What is a Scatter Plot and When to Use It

Data Tutorial Charts

Scatter plots are powerful data visualization tools that can convey a lot of information. This tutorial will explain what they are and when to use them.

What is a Scatter Plot?

A scatter plot, also known as a scatter graph or a scatter chart, is a two-dimensional data visualization that uses dots to represent the values obtained for two different variables - one plotted along the x-axis and the other plotted along the y-axis. For example this scatter plot shows the height and weight of a fictitious set of children.

figure 1

Each dot represents one child with his or her height measured along the x-axis and weight measured along the y-axis.

When to Use Scatter Plots

Scatter plots are used when you want to show the relationship between two variables. Scatter plots are sometimes called correlation plots because they show how two variables are correlated. In the height and weight example, the chart wasn’t just a simple log of the height and weight of a set of children, but it also visualized the relationship between height and weight - namely that weight increases as height increases. Notice that the relationship isn’t perfect, some taller children weight less than some shorter children, but the general trend is pretty strong and we can see that weight is correlated with height.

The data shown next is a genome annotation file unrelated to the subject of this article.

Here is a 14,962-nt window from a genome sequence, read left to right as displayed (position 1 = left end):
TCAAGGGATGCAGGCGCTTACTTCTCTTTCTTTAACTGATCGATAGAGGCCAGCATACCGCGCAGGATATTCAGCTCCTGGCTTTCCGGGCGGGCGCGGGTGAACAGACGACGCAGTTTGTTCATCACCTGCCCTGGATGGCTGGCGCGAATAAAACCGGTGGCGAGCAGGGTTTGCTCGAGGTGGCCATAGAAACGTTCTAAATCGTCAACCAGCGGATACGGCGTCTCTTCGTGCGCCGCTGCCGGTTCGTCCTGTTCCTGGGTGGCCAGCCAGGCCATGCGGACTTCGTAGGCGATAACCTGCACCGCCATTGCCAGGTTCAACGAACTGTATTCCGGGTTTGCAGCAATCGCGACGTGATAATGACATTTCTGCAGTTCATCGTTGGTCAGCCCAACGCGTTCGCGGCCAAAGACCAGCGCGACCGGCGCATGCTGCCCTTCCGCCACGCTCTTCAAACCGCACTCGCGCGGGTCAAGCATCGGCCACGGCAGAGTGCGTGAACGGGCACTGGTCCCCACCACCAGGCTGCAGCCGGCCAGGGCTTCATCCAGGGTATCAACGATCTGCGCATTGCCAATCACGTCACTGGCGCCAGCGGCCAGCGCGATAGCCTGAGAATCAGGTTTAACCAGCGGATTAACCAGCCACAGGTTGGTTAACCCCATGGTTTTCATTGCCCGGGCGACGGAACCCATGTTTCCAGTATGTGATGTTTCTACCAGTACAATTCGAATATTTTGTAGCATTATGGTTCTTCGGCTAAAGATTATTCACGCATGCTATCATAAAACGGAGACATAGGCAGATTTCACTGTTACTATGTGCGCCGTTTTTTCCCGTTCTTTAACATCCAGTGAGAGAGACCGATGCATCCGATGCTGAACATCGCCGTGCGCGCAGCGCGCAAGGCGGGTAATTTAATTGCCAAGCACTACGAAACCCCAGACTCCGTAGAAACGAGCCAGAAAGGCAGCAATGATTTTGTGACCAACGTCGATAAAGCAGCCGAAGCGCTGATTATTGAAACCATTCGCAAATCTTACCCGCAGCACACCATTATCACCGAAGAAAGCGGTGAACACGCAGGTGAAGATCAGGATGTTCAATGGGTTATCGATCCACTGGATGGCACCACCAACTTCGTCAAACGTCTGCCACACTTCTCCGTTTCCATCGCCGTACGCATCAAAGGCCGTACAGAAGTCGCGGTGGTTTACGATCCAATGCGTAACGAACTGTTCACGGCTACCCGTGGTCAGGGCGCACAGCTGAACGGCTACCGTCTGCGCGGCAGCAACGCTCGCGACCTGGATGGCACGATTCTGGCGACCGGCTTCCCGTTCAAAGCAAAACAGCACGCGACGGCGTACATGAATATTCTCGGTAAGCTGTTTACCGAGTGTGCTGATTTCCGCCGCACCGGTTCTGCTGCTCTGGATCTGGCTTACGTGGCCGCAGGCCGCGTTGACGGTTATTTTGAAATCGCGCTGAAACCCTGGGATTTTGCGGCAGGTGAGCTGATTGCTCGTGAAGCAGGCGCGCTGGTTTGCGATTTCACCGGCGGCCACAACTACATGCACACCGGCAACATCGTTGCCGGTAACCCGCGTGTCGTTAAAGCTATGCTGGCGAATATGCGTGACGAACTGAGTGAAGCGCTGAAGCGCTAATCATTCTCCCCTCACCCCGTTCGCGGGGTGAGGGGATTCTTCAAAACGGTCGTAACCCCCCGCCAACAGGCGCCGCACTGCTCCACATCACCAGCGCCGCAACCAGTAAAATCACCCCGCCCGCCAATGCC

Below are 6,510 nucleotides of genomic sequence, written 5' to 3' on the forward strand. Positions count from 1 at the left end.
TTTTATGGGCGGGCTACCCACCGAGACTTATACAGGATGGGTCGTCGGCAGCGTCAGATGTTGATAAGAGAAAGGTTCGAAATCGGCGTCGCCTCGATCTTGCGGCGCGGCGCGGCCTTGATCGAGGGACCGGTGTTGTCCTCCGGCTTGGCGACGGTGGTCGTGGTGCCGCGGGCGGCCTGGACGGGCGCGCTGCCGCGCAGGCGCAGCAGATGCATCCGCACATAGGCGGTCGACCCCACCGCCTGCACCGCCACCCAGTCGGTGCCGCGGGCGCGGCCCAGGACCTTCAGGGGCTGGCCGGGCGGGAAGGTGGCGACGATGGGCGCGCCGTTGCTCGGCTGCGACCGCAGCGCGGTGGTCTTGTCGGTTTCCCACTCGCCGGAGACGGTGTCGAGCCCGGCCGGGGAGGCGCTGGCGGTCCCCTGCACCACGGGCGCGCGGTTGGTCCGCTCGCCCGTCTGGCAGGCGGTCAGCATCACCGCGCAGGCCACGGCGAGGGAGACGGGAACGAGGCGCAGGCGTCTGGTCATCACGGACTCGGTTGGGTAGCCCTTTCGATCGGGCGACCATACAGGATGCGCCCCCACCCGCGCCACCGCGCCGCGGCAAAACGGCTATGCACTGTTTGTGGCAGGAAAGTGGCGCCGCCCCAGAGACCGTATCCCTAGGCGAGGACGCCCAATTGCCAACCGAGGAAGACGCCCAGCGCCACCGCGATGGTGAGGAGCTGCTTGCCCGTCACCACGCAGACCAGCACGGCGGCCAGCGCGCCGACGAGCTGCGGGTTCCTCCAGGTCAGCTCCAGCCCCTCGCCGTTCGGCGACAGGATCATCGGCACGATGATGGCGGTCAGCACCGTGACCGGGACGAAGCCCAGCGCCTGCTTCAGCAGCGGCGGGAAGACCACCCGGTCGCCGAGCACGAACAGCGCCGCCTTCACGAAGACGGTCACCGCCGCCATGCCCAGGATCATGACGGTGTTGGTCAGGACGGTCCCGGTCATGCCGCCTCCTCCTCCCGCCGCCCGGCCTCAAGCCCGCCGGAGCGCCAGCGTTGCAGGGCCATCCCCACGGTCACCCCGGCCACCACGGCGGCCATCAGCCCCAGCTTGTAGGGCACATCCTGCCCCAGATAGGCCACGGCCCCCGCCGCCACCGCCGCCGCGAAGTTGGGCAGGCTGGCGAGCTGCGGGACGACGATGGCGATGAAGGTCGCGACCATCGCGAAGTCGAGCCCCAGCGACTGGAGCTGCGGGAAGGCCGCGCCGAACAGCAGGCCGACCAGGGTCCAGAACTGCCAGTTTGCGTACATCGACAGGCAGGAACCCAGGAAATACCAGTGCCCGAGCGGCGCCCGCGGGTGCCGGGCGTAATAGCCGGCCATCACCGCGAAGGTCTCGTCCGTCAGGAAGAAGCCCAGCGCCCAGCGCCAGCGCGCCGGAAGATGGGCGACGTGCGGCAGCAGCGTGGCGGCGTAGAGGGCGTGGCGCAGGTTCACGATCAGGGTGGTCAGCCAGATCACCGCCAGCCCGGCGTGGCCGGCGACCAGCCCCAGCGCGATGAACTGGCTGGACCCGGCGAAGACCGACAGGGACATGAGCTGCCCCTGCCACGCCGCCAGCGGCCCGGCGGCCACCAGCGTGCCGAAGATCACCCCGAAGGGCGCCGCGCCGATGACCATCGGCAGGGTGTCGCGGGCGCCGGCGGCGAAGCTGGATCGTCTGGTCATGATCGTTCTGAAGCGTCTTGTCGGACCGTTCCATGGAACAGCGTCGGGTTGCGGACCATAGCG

Not all relationships are linear. For example this plot shows average daily high temperature measured over seven years, showing a familiar parabolic relationship between these variables where temperature peaks in the summer months.

figure 2

You can also have data that show no discernible relationship at all - which itself can be an interesting finding (no correlation).

Common Extensions of Scatter Plots

Several advanced visualization tools allow for more complex visualizations.

Often scatter plots will include a trendline to help make the relationship more clear, as we do in the following graph.

figure 3

Additionally, the size, shape or color of the dot could represents a third (or even fourth variable). For example, this chart shows the height and weight data but adds in the information of the gender of the child as the color of the dot.

figure 4


Scatter plots are very useful tools for conveying the relationship between two variables, but you need to know how to use them and interpret them properly.